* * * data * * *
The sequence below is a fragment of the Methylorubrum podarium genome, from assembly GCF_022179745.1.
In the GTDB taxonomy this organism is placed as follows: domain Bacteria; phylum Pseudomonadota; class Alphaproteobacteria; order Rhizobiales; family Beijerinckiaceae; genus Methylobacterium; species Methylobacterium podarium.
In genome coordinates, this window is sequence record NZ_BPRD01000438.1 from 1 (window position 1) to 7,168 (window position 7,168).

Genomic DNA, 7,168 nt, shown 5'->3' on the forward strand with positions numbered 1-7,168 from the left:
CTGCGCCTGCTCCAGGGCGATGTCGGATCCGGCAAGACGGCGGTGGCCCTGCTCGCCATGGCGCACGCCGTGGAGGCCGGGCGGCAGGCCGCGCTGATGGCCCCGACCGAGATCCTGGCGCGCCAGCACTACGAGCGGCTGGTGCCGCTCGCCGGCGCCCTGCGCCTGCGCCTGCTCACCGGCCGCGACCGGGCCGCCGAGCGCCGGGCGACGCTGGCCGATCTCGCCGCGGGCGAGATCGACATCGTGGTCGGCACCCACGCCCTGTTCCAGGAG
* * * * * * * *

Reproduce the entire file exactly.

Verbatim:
The sequence below is a fragment of the Methylorubrum podarium genome, from assembly GCF_022179745.1.
In the GTDB taxonomy this organism is placed as follows: domain Bacteria; phylum Pseudomonadota; class Alphaproteobacteria; order Rhizobiales; family Beijerinckiaceae; genus Methylobacterium; species Methylobacterium podarium.
In genome coordinates, this window is sequence record NZ_BPRD01000438.1 from 1 (window position 1) to 7,168 (window position 7,168).

Genomic DNA, 7,168 nt, shown 5'->3' on the forward strand with positions numbered 1-7,168 from the left:
CTGCGCCTGCTCCAGGGCGATGTCGGATCCGGCAAGACGGCGGTGGCCCTGCTCGCCATGGCGCACGCCGTGGAGGCCGGGCGGCAGGCCGCGCTGATGGCCCCGACCGAGATCCTGGCGCGCCAGCACTACGAGCGGCTGGTGCCGCTCGCCGGCGCCCTGCGCCTGCGCCTGCTCACCGGCCGCGACCGGGCCGCCGAGCGCCGGGCGACGCTGGCCGATCTCGCCGCGGGCGAGATCGACATCGTGGTCGGCACCCACGCCCTGTTCCAGGAG